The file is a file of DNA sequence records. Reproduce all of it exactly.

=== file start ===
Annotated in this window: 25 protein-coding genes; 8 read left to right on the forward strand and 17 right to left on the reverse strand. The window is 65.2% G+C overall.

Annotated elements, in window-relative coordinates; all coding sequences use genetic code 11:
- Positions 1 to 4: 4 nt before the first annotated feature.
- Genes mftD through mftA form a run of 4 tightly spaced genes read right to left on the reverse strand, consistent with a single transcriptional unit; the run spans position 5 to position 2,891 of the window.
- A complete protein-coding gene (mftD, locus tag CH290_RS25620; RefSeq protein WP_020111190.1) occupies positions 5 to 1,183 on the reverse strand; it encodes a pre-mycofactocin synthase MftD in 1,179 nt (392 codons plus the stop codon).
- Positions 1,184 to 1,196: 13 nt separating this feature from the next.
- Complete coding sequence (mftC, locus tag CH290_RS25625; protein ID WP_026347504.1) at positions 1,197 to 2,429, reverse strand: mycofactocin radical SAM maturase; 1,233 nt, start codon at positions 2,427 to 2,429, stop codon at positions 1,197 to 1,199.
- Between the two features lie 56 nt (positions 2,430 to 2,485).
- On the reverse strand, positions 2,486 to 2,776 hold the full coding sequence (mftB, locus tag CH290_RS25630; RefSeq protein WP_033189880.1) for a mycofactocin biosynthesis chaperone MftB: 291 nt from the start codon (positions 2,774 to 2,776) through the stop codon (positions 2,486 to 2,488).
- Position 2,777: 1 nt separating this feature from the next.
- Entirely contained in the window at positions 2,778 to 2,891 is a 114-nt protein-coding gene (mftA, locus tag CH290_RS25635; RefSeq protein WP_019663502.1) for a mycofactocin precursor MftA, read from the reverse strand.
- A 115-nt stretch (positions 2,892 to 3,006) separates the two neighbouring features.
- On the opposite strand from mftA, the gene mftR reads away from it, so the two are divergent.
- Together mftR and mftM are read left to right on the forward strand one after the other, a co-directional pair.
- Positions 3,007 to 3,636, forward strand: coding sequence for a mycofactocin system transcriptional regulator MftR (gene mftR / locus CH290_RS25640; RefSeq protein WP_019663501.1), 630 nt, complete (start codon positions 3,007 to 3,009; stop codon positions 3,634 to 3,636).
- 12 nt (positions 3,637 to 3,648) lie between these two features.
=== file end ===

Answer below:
Annotated in this window: 25 protein-coding genes; 8 read left to right on the forward strand and 17 right to left on the reverse strand. The window is 65.2% G+C overall.

Annotated elements, in window-relative coordinates; all coding sequences use genetic code 11:
- Positions 1 to 4: 4 nt before the first annotated feature.
- Genes mftD through mftA form a run of 4 tightly spaced genes read right to left on the reverse strand, consistent with a single transcriptional unit; the run spans position 5 to position 2,891 of the window.
- A complete protein-coding gene (mftD, locus tag CH290_RS25620; RefSeq protein WP_020111190.1) occupies positions 5 to 1,183 on the reverse strand; it encodes a pre-mycofactocin synthase MftD in 1,179 nt (392 codons plus the stop codon).
- Positions 1,184 to 1,196: 13 nt separating this feature from the next.
- Complete coding sequence (mftC, locus tag CH290_RS25625; protein ID WP_026347504.1) at positions 1,197 to 2,429, reverse strand: mycofactocin radical SAM maturase; 1,233 nt, start codon at positions 2,427 to 2,429, stop codon at positions 1,197 to 1,199.
- Between the two features lie 56 nt (positions 2,430 to 2,485).
- On the reverse strand, positions 2,486 to 2,776 hold the full coding sequence (mftB, locus tag CH290_RS25630; RefSeq protein WP_033189880.1) for a mycofactocin biosynthesis chaperone MftB: 291 nt from the start codon (positions 2,774 to 2,776) through the stop codon (positions 2,486 to 2,488).
- Position 2,777: 1 nt separating this feature from the next.
- Entirely contained in the window at positions 2,778 to 2,891 is a 114-nt protein-coding gene (mftA, locus tag CH290_RS25635; RefSeq protein WP_019663502.1) for a mycofactocin precursor MftA, read from the reverse strand.
- A 115-nt stretch (positions 2,892 to 3,006) separates the two neighbouring features.
- On the opposite strand from mftA, the gene mftR reads away from it, so the two are divergent.
- Together mftR and mftM are read left to right on the forward strand one after the other, a co-directional pair.
- Positions 3,007 to 3,636, forward strand: coding sequence for a mycofactocin system transcriptional regulator MftR (gene mftR / locus CH290_RS25640; RefSeq protein WP_019663501.1), 630 nt, complete (start codon positions 3,007 to 3,009; stop codon positions 3,634 to 3,636).
- 12 nt (positions 3,637 to 3,648) lie between these two features.